# Day 2 In-class Assignment: Order of Magnitude Modeling#

✅ **Put your name here**

✅ Put your group member names here

### How many mice would it take to fill up this classroom?#

### (a.k.a., making order-of-magnitude estimates for fun and profit!)#

## Learning Goals#

Why are we asking you to do this?

One type of modeling is called “order-of-magnitude estimation” or “order-of-magnitude modeling.” A physicist would call this a “Fermi Problem” after Enrico Fermi, a physicist who participated in the Manhattan Project and who was famously good at making estimates of this sort. More specifically, this sort of modeling makes us think about:

The quantities that should go into our models, and the reasonable values of those quantities.

How the different parts of our model might interact with one another.

What a “good enough” answer would be to a particular problem

## The Problem#

In this project, your group is going to calculate an answer to one of the following questions:

How many grams of caffeine get consumed on MSU’s campus each week?

How much does the air above Lake Superior weigh?

If somebody left one of the bathroom faucets running at the Breslin Center, how long would it take to fill it up with water?

If all of the toilet paper used per week in the United States were rolled out across the surface of Michigan could you cover the entire state? If so, could you cover it more than once?

Which has more mass, the air in this classroom or the brains in this classroom?

On average, how many people are airborne in the world at a given moment?

How many total miles do all Americans drive in their cars in one year, and how does this compare to the circumference of the Earth (\(2.5 \times 10^4\) miles), the distance from the Earth to the Sun (\(9 \times 10^7\) miles), and size of the Solar System (\(10^9\) miles)?

After a particularly exciting Spartan football game, the fans rush the field. How many people can fit onto the football field at Spartan Stadium?

## Part 1#

**As a group**, you will be assigned one of these problems to answer. You will need to come up with:

The questions that you need to ask and

An estimate for your problem.

The equation(s) you will need to solve your problem.

The reasonable values that would go into the equation(s).

Once you have finished these steps, you and your group will implement a simple computer program to calculate a range of answers to your problem.

### Use a virtual whiteboard app like Google Jamboard or the Aww app or the physical whiteboards in the classroom to write out your ideas to ensure that everyone is on the same page and allow your instructors to see your progress.#

### Part 1.1 Describing Your Model#

**In the cell below, write down your assigned question and the parameters in your model.** Also write down the range of possible values for each of the parameters!

✎ *Put your answer here! (reminder: double-click on this cell to go into “edit mode” and then hit shift+enter when you’re done)*

### Part 1.2 Coding Your Model#

In the cell below, write a program to calculate and print out an estimate for your model.

Important: When writing your code,define variables for each value of interest.Then use those variables in your equations. In other words, do not hard-code the values in your equations (do not putnumbersin your equations, putvariablesin your equations).As an example, if I want to compute and then print the area of a right triangle, which I know to be \(A = \frac{1}{2} b h\), I might write my code like so:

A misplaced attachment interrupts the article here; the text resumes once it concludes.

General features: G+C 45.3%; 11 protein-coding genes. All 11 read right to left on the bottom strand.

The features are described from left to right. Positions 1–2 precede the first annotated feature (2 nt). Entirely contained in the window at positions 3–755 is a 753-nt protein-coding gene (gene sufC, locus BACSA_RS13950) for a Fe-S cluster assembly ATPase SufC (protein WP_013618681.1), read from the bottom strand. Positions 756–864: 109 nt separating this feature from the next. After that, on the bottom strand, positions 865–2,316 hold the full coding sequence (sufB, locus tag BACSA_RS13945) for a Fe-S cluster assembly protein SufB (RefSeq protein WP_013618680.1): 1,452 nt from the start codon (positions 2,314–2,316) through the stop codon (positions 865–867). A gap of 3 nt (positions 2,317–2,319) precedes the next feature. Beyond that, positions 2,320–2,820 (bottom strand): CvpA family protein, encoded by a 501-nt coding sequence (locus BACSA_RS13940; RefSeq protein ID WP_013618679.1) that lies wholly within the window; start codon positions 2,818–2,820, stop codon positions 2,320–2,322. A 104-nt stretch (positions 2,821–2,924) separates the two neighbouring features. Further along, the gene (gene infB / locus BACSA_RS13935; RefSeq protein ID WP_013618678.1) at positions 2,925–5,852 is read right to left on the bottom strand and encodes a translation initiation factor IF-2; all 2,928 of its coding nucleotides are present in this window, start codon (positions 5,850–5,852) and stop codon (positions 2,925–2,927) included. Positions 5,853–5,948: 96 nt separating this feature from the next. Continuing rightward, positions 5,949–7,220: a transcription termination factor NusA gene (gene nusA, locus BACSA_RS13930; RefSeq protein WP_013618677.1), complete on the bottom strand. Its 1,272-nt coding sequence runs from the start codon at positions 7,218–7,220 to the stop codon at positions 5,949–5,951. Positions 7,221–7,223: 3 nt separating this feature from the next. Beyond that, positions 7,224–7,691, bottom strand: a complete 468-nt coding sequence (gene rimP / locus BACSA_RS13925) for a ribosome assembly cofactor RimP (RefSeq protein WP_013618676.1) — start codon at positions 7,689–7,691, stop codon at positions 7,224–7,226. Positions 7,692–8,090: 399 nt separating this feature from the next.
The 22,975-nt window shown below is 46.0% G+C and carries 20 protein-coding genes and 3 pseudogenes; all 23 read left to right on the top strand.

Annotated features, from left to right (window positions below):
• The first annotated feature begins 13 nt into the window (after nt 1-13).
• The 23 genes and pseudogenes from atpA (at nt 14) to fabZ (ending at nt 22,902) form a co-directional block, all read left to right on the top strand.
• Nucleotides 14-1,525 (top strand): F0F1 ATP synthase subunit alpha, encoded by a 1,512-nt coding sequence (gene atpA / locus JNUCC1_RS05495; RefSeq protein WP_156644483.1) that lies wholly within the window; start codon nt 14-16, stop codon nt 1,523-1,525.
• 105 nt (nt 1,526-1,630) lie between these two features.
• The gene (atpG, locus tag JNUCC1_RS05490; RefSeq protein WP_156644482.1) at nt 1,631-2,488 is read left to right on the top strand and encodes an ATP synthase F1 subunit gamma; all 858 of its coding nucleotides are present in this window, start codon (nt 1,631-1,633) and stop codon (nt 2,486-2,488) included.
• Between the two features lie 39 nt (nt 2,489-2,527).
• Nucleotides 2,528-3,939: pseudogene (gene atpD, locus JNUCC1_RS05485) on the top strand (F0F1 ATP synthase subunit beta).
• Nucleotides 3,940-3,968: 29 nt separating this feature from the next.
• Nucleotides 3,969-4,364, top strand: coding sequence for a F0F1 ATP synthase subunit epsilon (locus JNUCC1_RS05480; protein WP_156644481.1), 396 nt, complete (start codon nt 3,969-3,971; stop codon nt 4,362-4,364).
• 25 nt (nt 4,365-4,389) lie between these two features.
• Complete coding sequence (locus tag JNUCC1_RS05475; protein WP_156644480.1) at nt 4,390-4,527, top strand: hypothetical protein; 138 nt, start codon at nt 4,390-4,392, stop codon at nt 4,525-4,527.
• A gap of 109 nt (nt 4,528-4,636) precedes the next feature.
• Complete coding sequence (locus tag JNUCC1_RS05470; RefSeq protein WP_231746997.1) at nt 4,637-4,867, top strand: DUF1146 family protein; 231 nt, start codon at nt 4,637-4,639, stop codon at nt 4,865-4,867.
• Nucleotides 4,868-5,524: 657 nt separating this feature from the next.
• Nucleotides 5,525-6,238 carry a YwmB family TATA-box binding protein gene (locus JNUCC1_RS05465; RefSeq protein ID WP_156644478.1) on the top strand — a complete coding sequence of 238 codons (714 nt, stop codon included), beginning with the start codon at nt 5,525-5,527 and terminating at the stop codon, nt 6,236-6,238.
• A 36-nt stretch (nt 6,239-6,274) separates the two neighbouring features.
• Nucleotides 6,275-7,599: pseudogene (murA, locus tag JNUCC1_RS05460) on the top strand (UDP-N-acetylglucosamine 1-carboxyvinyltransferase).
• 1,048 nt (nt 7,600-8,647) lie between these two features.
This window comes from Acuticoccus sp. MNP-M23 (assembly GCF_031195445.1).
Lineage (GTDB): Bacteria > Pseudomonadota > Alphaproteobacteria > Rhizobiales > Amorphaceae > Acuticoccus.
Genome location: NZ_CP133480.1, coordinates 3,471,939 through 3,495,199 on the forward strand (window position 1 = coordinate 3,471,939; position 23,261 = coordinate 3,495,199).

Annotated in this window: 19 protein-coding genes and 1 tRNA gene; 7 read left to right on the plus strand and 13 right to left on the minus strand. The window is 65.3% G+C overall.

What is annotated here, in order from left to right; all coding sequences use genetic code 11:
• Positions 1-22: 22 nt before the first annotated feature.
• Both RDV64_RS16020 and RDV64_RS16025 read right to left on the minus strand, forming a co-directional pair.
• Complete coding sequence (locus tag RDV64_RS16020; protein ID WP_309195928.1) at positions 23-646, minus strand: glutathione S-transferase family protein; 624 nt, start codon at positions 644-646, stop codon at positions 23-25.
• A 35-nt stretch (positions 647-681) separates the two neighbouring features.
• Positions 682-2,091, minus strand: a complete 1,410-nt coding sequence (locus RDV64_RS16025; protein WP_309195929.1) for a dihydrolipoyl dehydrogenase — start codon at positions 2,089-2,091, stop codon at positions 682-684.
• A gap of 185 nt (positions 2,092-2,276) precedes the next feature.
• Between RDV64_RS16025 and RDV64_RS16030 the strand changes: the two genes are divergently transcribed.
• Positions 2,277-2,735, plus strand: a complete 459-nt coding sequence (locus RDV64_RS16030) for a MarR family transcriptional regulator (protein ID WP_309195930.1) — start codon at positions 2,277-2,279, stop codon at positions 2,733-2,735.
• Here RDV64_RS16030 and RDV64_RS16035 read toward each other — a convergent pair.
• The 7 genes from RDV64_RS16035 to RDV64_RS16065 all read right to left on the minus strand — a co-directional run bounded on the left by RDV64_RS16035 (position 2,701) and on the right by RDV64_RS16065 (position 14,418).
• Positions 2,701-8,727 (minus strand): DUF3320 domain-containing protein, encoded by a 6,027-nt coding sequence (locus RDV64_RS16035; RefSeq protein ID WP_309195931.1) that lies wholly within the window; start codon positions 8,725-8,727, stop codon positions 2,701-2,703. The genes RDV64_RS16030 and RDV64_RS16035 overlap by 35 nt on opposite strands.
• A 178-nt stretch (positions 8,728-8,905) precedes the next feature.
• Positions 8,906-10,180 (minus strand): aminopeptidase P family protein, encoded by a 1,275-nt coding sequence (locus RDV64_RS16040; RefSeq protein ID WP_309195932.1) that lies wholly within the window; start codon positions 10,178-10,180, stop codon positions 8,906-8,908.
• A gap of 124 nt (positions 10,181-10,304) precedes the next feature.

base = 10 height = 5 area = (base * height) / 2 print("The area is:", area)By doing this, if I decide I need to change the

`base`

value or the`height`

value, I can just change the value where they are defined. This can be especially useful if I have to use the values multiple times or if I want to experiment with changing the values.

```
# write a program in this cell to calculate and print out an estimate
# of the answer to the question you've chosen to solve!
```

### Part 1.3 Exploring Model Results#

**Now, run your model several times**, and each time change the values of the parameters to a different value in the range you think is valid. In the cell below, write down all of your answers. What is the total range, and approximately what is the average value?

✎ *Put your answer here!*

### 🛑 STOP AND ASK YOUR INSTRUCTOR TO COME OVER#

## Part 2#

### 2.1 Pick a Second Model#

**Now, picking one of the other questions and going through the process of making another order-of-magnitude estimate.** Each group must choose a *different* question. Once you have decided on which question you are going to try to tackle, try working through the answer on your own, but check in with the members of your group if you run into issues or want to bounce ideas off each other.

### 2.2 Describe the Model#

**In the cell below, write down your chosen question and the parameters in your model.** Also write down the range of possible values for each of the parameters!

✎ *Put your answer here!*

### 2.3 Coding the Model#

In the cell below, write a program to calculate and print out an estimate for your model.

```
# write a program in this cell to calculate and print out an estimate
# of the answer to the question you've chosen to solve!
```

### Submit this assignment by uploading it to the course Desire2Learn web page.#

Go to the “In-class assignments” folder, find the assignment submission link for today’s assignment, and upload it there.

#### Congratulations, you’re done!#

Make sure to complete the **Pre-class assignment before next class.**

See you next class!

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